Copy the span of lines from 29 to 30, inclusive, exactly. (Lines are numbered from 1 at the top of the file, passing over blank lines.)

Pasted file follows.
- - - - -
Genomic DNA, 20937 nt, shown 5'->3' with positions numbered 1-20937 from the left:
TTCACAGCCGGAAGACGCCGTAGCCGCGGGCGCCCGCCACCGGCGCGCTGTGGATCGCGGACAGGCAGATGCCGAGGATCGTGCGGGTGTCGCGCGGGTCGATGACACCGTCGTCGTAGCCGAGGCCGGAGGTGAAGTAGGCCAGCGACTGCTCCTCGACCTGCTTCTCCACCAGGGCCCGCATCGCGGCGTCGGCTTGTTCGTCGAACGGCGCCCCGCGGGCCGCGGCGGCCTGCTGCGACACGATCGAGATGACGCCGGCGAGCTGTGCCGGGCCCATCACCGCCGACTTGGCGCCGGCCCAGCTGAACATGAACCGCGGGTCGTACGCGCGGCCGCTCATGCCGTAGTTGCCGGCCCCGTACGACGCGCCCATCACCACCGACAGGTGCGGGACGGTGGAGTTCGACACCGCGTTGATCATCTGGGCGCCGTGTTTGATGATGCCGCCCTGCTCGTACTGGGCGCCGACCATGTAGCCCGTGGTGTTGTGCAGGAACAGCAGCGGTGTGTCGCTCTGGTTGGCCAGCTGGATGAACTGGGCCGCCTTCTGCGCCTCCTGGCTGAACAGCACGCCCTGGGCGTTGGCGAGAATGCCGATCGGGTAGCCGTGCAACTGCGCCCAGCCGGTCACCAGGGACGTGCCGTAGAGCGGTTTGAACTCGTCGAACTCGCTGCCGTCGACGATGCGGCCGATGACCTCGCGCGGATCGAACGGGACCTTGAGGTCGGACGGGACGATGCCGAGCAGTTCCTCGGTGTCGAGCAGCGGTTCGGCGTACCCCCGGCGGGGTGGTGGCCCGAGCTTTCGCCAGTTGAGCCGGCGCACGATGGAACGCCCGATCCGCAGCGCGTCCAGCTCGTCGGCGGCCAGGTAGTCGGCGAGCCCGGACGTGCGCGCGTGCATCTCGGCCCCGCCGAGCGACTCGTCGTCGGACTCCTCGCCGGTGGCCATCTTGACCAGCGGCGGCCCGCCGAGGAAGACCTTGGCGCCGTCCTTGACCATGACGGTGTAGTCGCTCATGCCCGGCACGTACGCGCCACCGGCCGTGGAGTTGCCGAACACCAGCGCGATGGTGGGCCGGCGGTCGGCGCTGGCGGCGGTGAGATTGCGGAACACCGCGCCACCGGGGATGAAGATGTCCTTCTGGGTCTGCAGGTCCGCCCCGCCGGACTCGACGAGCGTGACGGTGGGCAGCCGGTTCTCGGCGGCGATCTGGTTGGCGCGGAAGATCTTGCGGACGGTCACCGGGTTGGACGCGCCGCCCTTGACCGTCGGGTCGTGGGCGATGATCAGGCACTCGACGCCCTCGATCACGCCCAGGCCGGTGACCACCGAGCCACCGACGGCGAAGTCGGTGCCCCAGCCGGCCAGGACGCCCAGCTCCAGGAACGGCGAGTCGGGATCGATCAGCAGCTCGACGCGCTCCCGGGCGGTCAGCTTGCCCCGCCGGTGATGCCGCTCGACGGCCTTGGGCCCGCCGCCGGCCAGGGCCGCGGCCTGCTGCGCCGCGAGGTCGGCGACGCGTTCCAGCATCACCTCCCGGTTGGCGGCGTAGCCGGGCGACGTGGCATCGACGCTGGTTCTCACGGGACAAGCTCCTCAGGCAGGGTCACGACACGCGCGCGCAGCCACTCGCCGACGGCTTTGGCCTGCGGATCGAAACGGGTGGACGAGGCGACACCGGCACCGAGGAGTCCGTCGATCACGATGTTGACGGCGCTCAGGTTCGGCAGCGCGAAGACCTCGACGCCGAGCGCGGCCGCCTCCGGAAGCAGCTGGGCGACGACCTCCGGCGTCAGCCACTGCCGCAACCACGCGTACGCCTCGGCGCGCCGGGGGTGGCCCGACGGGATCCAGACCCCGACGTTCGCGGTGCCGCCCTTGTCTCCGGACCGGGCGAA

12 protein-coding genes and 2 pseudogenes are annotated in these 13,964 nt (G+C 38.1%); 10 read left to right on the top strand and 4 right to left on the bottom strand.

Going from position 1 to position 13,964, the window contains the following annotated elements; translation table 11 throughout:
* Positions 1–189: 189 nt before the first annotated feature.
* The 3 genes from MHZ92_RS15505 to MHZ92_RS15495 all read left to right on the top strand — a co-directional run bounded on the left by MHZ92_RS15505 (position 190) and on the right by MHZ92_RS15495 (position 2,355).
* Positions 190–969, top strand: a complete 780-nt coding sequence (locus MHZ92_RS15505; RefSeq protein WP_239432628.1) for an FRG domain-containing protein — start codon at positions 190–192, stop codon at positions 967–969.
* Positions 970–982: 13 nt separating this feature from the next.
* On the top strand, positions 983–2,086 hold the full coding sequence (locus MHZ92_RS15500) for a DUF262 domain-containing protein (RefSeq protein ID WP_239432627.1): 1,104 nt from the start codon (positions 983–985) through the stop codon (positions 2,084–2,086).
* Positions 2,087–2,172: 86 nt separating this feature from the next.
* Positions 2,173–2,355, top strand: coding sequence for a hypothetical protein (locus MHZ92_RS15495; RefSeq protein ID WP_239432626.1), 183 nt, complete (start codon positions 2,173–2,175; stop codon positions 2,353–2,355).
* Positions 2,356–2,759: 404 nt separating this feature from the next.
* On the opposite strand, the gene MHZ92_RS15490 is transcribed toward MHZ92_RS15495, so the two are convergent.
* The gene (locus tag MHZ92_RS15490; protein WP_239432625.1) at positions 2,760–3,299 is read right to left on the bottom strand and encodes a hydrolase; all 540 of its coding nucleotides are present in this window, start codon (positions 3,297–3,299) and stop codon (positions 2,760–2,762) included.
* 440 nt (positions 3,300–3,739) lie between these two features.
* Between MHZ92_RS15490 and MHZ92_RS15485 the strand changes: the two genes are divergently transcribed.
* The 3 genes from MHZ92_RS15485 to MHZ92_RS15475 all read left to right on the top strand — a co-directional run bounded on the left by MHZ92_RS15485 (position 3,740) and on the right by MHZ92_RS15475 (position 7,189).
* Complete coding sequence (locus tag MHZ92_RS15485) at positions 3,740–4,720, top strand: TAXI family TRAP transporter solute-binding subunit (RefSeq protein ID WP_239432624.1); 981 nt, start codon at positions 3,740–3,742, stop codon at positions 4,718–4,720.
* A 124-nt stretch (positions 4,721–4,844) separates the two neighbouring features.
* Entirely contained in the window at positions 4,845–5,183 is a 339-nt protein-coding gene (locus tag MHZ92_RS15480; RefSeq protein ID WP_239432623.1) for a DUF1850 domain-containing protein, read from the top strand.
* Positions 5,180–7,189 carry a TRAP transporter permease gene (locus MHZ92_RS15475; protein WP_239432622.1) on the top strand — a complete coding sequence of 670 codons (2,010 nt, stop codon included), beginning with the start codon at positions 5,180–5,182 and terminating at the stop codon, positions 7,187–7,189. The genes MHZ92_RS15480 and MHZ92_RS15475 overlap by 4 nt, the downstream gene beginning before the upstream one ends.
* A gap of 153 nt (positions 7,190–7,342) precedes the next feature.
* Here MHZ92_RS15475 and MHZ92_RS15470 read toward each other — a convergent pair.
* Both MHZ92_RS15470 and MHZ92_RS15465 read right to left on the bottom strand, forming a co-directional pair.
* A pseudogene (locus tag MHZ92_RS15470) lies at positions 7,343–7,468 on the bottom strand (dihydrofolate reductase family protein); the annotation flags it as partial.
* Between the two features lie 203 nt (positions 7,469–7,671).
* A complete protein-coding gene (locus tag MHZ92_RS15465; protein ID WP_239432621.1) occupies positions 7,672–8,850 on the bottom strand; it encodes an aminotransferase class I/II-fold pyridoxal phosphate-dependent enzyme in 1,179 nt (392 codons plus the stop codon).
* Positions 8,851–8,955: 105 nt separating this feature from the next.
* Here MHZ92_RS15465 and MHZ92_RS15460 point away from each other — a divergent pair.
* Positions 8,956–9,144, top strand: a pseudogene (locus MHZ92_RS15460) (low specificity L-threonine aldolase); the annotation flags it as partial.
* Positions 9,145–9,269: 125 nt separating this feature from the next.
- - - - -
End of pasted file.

* Here MHZ92_RS15465 and MHZ92_RS15460 point away from each other — a divergent pair.
* Positions 8,956–9,144, top strand: a pseudogene (locus MHZ92_RS15460) (low specificity L-threonine aldolase); the annotation flags it as partial.